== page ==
ELP RA, Shae Kamaka‘ala ’14, had the pleasure of joining Professor Malia Akutagawa ’97 at an Aha Moku Advisory Council (AMAC) meeting held at Kalaupapa, Moloka‘i on September 21-22, 2013. It was a wonderful two days in a peaceful heaven with the warm hospitality of the Kalaupapa patients, park staff, and even the playful monk seals on the beach!
Passed in February 6, 2013, Act 288 was the enacting legislation for AMAC, which held its first meeting on Kaho‘olawe, where po‘o (head), of each island then held community meetings to gather input. Kalaupapa was AMAC’s second meeting. In attendance were the various Aha Moku Po‘o (head), from the different islands and even moku, or districts, within each island, Representatives and Senators, Western Pacific Fishery Council (WesPac), the Office of Hawaiian Affairs (OHA), Department of Land and Natural Resources (DLNR), National Park Services Rangers, and Kalaupapa patients. AMAC held a very efficient and inclusive meeting where each representative shared concerns that came straight from their communities that they represent.
Professor Akutagawa presented on konohiki rights and kūleana (responsibility), which served as a strong foundation for re-establishing traditional models of resource management in the State. Mac Poepoe then shared about his on the ground experience with co-managing Mo‘omoni Bay on the north-western shore of Moloka‘i. This konohiki co-management model, which is also founded upon the forthcoming Community Based Subsistence Fishing Area designation, has been extremely successful in Mo‘omomi. After these two presentations, the group worked to collectively strategize ways to make co-management structures such as these possible.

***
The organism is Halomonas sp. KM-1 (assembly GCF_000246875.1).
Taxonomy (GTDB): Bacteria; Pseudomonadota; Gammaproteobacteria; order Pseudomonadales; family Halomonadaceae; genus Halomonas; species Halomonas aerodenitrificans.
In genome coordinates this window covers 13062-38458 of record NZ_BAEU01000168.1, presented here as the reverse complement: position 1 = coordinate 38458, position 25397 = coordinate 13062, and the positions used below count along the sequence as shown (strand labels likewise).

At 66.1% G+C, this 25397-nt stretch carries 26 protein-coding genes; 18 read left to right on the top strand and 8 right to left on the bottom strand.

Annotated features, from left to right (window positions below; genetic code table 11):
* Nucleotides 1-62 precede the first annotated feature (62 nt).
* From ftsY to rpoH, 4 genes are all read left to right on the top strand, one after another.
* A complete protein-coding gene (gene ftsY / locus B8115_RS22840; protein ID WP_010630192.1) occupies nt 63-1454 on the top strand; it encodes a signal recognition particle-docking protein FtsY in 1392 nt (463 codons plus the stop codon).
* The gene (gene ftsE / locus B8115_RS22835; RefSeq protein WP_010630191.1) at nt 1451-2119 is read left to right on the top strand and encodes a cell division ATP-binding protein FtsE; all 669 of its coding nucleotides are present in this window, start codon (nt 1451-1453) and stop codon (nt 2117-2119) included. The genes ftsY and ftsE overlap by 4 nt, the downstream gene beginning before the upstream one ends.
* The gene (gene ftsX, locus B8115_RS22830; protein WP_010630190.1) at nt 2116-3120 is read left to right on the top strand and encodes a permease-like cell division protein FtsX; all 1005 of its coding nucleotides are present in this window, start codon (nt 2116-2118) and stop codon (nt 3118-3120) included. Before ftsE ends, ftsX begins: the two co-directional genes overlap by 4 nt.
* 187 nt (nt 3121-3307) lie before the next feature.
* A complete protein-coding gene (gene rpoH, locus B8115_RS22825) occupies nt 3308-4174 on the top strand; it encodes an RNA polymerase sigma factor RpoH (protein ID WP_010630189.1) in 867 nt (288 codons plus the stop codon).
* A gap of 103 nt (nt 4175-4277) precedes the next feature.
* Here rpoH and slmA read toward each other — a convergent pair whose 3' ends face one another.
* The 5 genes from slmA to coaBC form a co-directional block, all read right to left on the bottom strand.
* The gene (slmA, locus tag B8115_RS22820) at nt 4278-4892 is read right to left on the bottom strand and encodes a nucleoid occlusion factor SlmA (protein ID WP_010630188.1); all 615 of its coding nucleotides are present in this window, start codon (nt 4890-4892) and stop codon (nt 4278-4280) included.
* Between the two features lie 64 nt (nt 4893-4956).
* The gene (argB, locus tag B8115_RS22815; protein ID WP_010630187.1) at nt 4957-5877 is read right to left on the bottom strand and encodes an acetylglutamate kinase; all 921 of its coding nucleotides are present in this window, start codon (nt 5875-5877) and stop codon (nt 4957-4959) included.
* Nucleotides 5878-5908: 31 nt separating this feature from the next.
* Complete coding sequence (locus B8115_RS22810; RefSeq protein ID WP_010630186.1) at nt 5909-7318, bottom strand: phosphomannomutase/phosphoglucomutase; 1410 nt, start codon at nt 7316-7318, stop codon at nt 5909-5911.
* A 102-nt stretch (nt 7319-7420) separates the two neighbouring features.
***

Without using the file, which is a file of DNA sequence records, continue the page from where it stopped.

I also learned a lot about AMAC and its new role within DLNR to serve in an advisory capacity on issues related to land and natural resource management, to the Chairperson of the Board of Land and Natural Resources (BLNR), whom is currently William J. Aila, Jr. The purpose of AMAC is to integrate traditional Hawaiian resource management and best practices into a contemporary framework. AMAC seeks to address concerns over the conditions of the ecosystem of the main Hawaiian Islands. It was a great experience to meet various professionals in this kind of intimate setting and to see how AMAC works first hand. Mahalo to ELP’s generous donors for making this experience possible!
Picture: Professor Malia Akutagawa ‘97 presenting on Konohiki rights and kūleana at the AMAC meeting in Kalaupapa, Moloka‘i
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